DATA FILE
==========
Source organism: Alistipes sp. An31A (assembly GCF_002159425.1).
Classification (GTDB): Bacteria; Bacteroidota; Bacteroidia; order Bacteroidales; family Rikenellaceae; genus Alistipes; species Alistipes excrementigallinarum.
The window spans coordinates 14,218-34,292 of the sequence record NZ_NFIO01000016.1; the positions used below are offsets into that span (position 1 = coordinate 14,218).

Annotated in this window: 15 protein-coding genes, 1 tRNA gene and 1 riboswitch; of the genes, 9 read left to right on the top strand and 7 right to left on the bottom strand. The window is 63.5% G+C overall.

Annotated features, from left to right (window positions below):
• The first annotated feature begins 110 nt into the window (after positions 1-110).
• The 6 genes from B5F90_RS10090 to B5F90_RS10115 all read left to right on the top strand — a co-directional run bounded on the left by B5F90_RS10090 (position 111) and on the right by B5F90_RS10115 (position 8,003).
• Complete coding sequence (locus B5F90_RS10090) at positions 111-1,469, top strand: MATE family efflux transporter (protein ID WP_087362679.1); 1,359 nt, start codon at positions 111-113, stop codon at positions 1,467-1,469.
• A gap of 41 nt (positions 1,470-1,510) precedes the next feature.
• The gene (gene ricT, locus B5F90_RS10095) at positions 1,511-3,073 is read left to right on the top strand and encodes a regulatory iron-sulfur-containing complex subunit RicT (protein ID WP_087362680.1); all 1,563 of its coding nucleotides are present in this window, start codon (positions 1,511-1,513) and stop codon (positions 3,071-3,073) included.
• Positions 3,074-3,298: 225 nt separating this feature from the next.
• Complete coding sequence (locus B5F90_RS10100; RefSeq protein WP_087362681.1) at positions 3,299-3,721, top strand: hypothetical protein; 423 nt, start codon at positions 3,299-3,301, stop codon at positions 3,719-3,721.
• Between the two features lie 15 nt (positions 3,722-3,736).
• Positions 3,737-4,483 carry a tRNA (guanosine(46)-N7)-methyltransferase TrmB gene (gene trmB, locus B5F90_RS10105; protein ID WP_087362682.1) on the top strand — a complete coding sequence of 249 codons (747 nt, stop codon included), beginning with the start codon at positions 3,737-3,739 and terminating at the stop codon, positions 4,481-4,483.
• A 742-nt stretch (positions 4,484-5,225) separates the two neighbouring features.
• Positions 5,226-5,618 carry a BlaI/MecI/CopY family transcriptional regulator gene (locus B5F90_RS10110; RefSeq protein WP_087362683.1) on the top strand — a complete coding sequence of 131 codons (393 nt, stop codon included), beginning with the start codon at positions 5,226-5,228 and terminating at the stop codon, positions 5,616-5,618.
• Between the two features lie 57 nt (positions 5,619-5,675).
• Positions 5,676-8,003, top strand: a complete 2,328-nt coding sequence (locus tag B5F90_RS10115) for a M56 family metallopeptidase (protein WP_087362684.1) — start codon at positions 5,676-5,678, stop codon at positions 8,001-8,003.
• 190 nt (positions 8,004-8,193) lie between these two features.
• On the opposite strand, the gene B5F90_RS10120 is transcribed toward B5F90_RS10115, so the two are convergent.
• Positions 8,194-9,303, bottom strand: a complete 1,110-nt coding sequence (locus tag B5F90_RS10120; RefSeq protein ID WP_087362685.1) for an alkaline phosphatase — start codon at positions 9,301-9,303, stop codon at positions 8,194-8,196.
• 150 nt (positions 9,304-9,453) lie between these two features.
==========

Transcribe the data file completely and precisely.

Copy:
Source organism: Alistipes sp. An31A (assembly GCF_002159425.1).
Classification (GTDB): Bacteria; Bacteroidota; Bacteroidia; order Bacteroidales; family Rikenellaceae; genus Alistipes; species Alistipes excrementigallinarum.
The window spans coordinates 14,218-34,292 of the sequence record NZ_NFIO01000016.1; the positions used below are offsets into that span (position 1 = coordinate 14,218).

Annotated in this window: 15 protein-coding genes, 1 tRNA gene and 1 riboswitch; of the genes, 9 read left to right on the top strand and 7 right to left on the bottom strand. The window is 63.5% G+C overall.

Annotated features, from left to right (window positions below):
• The first annotated feature begins 110 nt into the window (after positions 1-110).
• The 6 genes from B5F90_RS10090 to B5F90_RS10115 all read left to right on the top strand — a co-directional run bounded on the left by B5F90_RS10090 (position 111) and on the right by B5F90_RS10115 (position 8,003).
• Complete coding sequence (locus B5F90_RS10090) at positions 111-1,469, top strand: MATE family efflux transporter (protein ID WP_087362679.1); 1,359 nt, start codon at positions 111-113, stop codon at positions 1,467-1,469.
• A gap of 41 nt (positions 1,470-1,510) precedes the next feature.
• The gene (gene ricT, locus B5F90_RS10095) at positions 1,511-3,073 is read left to right on the top strand and encodes a regulatory iron-sulfur-containing complex subunit RicT (protein ID WP_087362680.1); all 1,563 of its coding nucleotides are present in this window, start codon (positions 1,511-1,513) and stop codon (positions 3,071-3,073) included.
• Positions 3,074-3,298: 225 nt separating this feature from the next.
• Complete coding sequence (locus B5F90_RS10100; RefSeq protein WP_087362681.1) at positions 3,299-3,721, top strand: hypothetical protein; 423 nt, start codon at positions 3,299-3,301, stop codon at positions 3,719-3,721.
• Between the two features lie 15 nt (positions 3,722-3,736).
• Positions 3,737-4,483 carry a tRNA (guanosine(46)-N7)-methyltransferase TrmB gene (gene trmB, locus B5F90_RS10105; protein ID WP_087362682.1) on the top strand — a complete coding sequence of 249 codons (747 nt, stop codon included), beginning with the start codon at positions 3,737-3,739 and terminating at the stop codon, positions 4,481-4,483.
• A 742-nt stretch (positions 4,484-5,225) separates the two neighbouring features.
• Positions 5,226-5,618 carry a BlaI/MecI/CopY family transcriptional regulator gene (locus B5F90_RS10110; RefSeq protein WP_087362683.1) on the top strand — a complete coding sequence of 131 codons (393 nt, stop codon included), beginning with the start codon at positions 5,226-5,228 and terminating at the stop codon, positions 5,616-5,618.
• Between the two features lie 57 nt (positions 5,619-5,675).
• Positions 5,676-8,003, top strand: a complete 2,328-nt coding sequence (locus tag B5F90_RS10115) for a M56 family metallopeptidase (protein WP_087362684.1) — start codon at positions 5,676-5,678, stop codon at positions 8,001-8,003.
• 190 nt (positions 8,004-8,193) lie between these two features.
• On the opposite strand, the gene B5F90_RS10120 is transcribed toward B5F90_RS10115, so the two are convergent.
• Positions 8,194-9,303, bottom strand: a complete 1,110-nt coding sequence (locus tag B5F90_RS10120; RefSeq protein ID WP_087362685.1) for an alkaline phosphatase — start codon at positions 9,301-9,303, stop codon at positions 8,194-8,196.
• 150 nt (positions 9,304-9,453) lie between these two features.